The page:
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SMEs fall short of job creation hopes

Feb 25 2013 13:36

Johannesburg – South Africa's small and medium enterprise (SME) community  is shedding rather than employing staff, despite the official expectation that SMEs – in line with international trends – will drive employment creation in South Africa, a survey found.

This emerged from the SME Growth Index, produced by business environment specialists SBP. 

The SME Growth Index is a multi-year research project, investigating the views and experiences of a panel of some 500 SME operators in the South African economy.

Of all the firms surveyed, about 44% reported having kept their overall employment numbers constant over the preceding year. Just over a third of panellists (34%) had boosted their staff numbers, while 22% had decreased theirs.

This was in line with the broader trend from Statistics South Africa’s Labour Force Surveys, which indicates that the share of employment in firms which employ less than 50 people has dropped substantially over the past 10 years.

However, when looking at the number of staff employed by these firms as a whole, a more nuanced and worrying picture develops.

Firms are increasingly choosing temporary employment options. Permanent employment was shrinking, with an overall decline of 6%. Among manufacturers, it declined by 8%, among firms in the business services sector by 7% and among firms in the tourism sector, by 1%.

Shrinking employment was most pronounced among larger firms. While those employing between 10 and 20 people saw no overall growth or decline in their permanent staff numbers, those employing more than 40 people saw a 19% decline.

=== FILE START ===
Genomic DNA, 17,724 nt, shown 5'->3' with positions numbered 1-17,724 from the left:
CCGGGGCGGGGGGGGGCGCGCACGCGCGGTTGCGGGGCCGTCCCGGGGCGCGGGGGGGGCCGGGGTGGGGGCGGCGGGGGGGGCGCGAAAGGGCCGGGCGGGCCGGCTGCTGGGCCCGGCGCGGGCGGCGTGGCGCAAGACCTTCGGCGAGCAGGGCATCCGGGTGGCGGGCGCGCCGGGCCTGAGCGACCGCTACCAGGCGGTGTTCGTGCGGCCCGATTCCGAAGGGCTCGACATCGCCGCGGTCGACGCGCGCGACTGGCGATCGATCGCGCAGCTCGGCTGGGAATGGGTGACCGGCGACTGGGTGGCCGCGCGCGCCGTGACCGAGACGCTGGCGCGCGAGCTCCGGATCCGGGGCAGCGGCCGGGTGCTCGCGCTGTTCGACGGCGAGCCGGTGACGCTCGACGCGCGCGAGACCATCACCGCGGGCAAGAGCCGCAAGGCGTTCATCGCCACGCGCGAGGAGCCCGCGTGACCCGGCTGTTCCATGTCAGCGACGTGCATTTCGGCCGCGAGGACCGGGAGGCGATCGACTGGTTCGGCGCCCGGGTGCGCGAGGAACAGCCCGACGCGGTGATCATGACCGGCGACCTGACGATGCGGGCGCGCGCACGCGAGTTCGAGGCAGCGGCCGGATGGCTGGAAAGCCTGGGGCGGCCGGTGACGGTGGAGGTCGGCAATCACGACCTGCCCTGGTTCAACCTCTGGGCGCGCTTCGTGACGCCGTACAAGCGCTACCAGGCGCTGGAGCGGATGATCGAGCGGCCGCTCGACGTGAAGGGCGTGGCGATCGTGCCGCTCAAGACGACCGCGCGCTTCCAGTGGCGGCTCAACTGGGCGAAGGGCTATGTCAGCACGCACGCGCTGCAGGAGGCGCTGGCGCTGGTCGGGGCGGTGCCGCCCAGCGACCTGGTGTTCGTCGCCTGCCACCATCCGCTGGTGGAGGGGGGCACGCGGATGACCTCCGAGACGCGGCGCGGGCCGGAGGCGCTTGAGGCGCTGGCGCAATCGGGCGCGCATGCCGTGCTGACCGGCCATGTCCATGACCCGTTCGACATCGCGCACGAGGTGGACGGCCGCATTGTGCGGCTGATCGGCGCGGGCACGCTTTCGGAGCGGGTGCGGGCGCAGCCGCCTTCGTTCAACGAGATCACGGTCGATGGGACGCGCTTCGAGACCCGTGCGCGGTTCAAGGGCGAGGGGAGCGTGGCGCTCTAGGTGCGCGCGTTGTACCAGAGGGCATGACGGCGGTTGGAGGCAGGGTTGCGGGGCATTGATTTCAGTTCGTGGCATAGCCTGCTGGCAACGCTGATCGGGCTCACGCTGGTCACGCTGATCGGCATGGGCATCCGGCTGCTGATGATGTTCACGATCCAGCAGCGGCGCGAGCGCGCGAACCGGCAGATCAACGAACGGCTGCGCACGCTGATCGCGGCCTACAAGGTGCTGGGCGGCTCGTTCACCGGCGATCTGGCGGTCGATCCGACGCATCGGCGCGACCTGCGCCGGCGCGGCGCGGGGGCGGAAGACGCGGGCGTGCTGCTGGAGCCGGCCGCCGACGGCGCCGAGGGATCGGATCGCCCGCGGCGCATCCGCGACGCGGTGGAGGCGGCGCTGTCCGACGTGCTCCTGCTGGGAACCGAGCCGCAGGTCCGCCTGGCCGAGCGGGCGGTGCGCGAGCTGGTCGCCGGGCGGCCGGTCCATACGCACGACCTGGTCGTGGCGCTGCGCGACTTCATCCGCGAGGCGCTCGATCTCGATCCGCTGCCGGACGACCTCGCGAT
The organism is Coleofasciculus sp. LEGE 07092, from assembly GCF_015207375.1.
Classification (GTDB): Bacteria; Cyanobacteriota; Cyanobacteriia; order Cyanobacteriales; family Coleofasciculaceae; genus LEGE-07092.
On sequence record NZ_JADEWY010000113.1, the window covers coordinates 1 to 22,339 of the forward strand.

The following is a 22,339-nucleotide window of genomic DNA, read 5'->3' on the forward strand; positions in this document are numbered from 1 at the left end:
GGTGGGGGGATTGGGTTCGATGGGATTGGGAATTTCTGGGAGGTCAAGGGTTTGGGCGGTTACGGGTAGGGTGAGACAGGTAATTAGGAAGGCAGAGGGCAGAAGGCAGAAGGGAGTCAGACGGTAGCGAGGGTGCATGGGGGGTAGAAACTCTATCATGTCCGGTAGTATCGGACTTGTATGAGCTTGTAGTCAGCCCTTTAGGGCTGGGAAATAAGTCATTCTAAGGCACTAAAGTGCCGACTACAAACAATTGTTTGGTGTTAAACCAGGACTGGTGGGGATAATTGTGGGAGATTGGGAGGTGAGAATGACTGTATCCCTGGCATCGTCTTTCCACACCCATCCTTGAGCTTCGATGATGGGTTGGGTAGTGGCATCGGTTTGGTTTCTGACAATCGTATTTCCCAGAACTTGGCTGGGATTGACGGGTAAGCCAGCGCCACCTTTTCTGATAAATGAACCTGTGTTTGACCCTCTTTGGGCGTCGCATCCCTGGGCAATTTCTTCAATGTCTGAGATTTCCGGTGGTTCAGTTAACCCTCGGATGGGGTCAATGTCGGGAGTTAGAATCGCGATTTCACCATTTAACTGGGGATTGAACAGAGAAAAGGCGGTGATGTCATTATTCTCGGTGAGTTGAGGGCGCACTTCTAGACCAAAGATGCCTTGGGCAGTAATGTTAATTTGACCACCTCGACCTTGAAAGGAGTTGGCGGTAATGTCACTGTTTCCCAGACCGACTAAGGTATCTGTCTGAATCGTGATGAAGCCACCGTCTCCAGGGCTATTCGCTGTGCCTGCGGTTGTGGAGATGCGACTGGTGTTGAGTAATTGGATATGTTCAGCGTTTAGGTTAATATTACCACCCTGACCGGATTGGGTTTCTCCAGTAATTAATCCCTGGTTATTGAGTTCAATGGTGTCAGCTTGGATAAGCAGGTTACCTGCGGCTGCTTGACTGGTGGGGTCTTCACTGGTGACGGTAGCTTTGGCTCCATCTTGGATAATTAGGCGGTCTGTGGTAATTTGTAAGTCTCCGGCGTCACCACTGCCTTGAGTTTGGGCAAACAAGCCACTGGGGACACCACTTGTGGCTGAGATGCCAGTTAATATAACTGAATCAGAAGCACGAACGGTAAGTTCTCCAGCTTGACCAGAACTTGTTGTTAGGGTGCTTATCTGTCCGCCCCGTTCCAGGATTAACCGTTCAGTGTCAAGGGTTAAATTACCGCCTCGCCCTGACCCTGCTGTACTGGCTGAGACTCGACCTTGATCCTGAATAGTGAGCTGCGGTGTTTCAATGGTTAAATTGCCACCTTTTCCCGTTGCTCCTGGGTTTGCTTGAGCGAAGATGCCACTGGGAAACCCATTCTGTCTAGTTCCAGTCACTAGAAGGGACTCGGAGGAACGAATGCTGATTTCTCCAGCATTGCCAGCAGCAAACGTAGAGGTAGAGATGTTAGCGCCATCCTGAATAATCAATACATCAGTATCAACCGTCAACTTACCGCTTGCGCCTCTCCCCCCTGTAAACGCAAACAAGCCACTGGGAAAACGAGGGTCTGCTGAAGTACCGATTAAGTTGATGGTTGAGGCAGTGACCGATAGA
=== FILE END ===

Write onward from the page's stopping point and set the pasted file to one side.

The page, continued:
This suggests that as firms increase in size, they are faced with even greater incentives to get rid of staff. In other words, their appetite for growth – particularly employment growth – is being pinched off.

All of this suggests that SMEs are adjusting themselves to limit their exposure to the labour market.

Driving this was a lack of demand, sharpened by poor overall economic conditions. Some 45% of firms cited this as the top barrier to employment. This was followed by a lack of suitably skilled people (16%) and unfavourable labour regulation (15%).

Lack of demand was a universal problem. Labour regulations hit manufacturers particularly hard, while business services and tourism firms were more concerned about the paucity of skills.

The proportion of respondents who identified skills as a barrier to employment in the latest SME Growth Index represents a sizeable increase over the previous survey's numbers. This is, in other words, a growing problem.

Firms named a wide spectrum of skills as being difficult to find. These included maths and science skills, computer abilities and financial skills. There were also widespread concerns about a lack of basic “soft” skills, such as literacy and life skills, as well as a view that many young workseekers lack a productive work ethic.

Taken as a whole, South Africa’s SMEs are struggling with a tough and constraining environment, which is retarding its ability to grow and produce the employment that is so desperately needed.  

 - Fin24

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sa economy  |  job creation  |  entrepreneurs  |  smmes


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